Mike met his soul mate Carol, married at 19, then spent nearly 58 years side by side. In fact, when it came to his writing, Mike once said that “Nothing goes out without Carol (my wife) seeing it, editing it, and making suggestions.”

Please enjoy perusing this unique estate featuring otherworldly art, sci-fi collectibles, books and a peek into Mike & Carol Resnick’s wonderful world.

(5) Q&A & BAGELS. Scott Edelman had a vision – that fans should binge on bagels while he finishes answering listeners’ questions at Eating the Fantastic.

It’s been more than three months since I met with Michael Dirda to record the last — though it would be more accurate to instead call it the most recent — face-to-face episode of Eating the Fantastic. Since then, I also shared two episodes recorded remotely — with Sarah Pinsker and Justina Ireland — each with its own special reason for allowing me to step beyond this podcast’s meatspace culinary mandate.

But because it still seems unsafe out there for a guest to meet with me within the walls of the restaurant, you and I are now about to sequester together, just as we did four episodes ago, when we sheltered in place, and two episodes back, when we practiced social distancing.

Thirty questions remained from my original call to listeners and previous guests of the show, and this time I managed to get through all of them. 

I answered questions about whether my early days in fandom and early writing success helped my career, which anthology I’d like to edit if given the chance, what different choices I wish I’d made over my lifetime, what I predict for the future of food, how the pandemic has affected my writing, if anything I’ve written has ever scared me, whether writer’s block is a reality or a myth, which single comic book I’d want to own if I could only have one, how often I’m surprised by something a guest says, the life lessons I learned from Harlan Ellison, and much more.

(6) CLARION ALUMS ARE ZOOMING. You are invited to register for the 2020 Clarion Summer Conversations. The first two are —

Join the Clarion Foundation for conversations with writers from the Clarion alumni community about writing science fiction, fantasy, and horror.

This week, our guests are Catherynne M. Valente, Alyssa Wong, and Ashley Blooms, moderated by Karen Joy Fowler.

Join the Clarion Foundation for conversations with writers from the Clarion alumni community about writing science fiction, fantasy, and horror.

This week, our guests are Eileen Gunn, Ted Chiang, Lilliam Rivera, and Sam J. Miller, moderated by Kim Stanley Robinson.

(7) FIRST CONTACT. Yesterday, Bill reminded us that the premiere of Forbidden Planet at a 1956 SF convention. The attached photo is from the local news coverage of that event – and includes Bob Madle, whose hundredth birthday we celebrated earlier this month.

(8) MEDIA BIRTHDAYS.

  • June 1965 – Fifty-five years ago this month, Arthur C. Clarke’s Prelude to Mars was published by Harcourt, Brace & World. A hardcover edition of 497 pages, it would’ve cost you $4.95. You got two novels, Prelude to Space and Sands of Mars, plus a novelette, “Second Dawn.” You also got a lot of stories, sixteen in total, many of them from his Tales from The White Hart series.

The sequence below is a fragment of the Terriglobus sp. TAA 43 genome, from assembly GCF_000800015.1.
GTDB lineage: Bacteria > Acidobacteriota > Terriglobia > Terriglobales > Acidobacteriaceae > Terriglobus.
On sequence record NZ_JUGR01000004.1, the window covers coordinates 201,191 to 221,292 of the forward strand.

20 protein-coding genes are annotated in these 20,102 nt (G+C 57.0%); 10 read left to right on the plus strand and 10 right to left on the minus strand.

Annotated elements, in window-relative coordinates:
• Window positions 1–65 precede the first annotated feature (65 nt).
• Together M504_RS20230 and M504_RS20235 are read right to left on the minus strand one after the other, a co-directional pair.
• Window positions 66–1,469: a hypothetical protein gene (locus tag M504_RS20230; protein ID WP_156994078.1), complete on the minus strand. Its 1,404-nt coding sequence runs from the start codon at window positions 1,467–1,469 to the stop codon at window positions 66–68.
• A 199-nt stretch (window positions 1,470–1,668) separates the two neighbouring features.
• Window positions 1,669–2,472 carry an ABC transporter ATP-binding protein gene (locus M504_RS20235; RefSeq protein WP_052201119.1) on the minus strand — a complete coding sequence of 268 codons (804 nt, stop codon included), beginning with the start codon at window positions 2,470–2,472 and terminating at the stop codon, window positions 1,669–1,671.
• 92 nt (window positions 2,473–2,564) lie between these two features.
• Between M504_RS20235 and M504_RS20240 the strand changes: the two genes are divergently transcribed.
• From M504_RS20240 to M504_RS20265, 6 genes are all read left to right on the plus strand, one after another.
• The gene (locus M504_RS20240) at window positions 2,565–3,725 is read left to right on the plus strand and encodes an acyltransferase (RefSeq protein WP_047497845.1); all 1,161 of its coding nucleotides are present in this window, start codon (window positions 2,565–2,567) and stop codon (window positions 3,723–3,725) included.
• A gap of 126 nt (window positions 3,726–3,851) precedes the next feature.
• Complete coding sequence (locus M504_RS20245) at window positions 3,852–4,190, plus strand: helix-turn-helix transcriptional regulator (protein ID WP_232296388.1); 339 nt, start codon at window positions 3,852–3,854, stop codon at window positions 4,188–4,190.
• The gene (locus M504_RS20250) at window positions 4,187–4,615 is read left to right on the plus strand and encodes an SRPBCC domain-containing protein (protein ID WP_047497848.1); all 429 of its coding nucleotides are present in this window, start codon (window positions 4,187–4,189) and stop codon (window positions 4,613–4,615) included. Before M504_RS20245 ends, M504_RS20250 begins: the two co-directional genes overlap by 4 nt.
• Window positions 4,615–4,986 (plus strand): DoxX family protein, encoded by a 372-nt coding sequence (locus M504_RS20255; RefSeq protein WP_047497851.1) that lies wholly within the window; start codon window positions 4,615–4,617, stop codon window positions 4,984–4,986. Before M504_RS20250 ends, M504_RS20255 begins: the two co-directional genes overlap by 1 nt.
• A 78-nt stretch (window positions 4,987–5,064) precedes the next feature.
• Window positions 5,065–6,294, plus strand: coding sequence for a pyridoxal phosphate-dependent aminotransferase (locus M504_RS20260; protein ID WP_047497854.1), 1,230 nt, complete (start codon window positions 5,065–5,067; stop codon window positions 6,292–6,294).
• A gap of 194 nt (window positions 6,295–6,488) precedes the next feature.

• June 1973 — This month in 1973, Robert Heinlein’s Time Enough for Love was first published. Clarke’s Rendezvous With Rama would beat it out for the Hugo for Best Novel at Discon II. It was given a Prometheus Hall of Fame Award. It’s the life of Lazarus Long told in exhaustive detail. Critics including Theodore Sturgeon loved it, and John Leonard writing for the NYT called it “great entertainment”. 

(9) TODAY’S BIRTHDAYS.

[Compiled by Cat Eldridge and John Hertz.]

  • Born June 14, 1908 Stephen Tall. His first published  work was “The Lights on Precipice Peak“ in Galaxy, October 1955. Not a prolific writer, he’d do about twenty stories over the next quarter of a century and two novels as well, The Ramsgate Paradox and The People Beyond the Wall. “The Bear with the Knot on His Tail” was nominated for a Hugo. He has not yet made into the digital realm other than “The Lights on Precipice Peak“ being available on iBooks. (Died 1981.) (CE)
  • Born June 14, 1914 Ruthven Todd. He’s here for his delightful children’s illustrated trio of Space Cat books — Space Cat Visits Venus, Space Cat Meets Mars and Space Cat and the Kittens. I’m please to say they’re available at all the usual digital suspects. He also wrote Over the Mountain and The Lost Traveller which are respectively a lost world novel and a dystopian novel. (Died 1978.) (CE)
  • Born June 14, 1917 – Maeve Gilmore.  British author, painter, pianist, sculptor, notable to us for helping her husband Mervyn Peake, generally and with Titus.  After Titus Groan and Gormenghast MP’s health was declining; she halted her own career to give him a hand; he barely finished Titus Alone, published without its final polish.  Notes for a fourth book largely illegible.  After his death she wrote a memoir A World Away and worked on the notes, then she too was gone.  For MP’s birth-centennial in 2011 his children and grandchildren published one of several versions as Titus Awakes.  Michael Moorcock said it “successfully echoes the music of the originals, if not the eloquent precision of Peake’s baroque style”.  (Died 1983) [JH]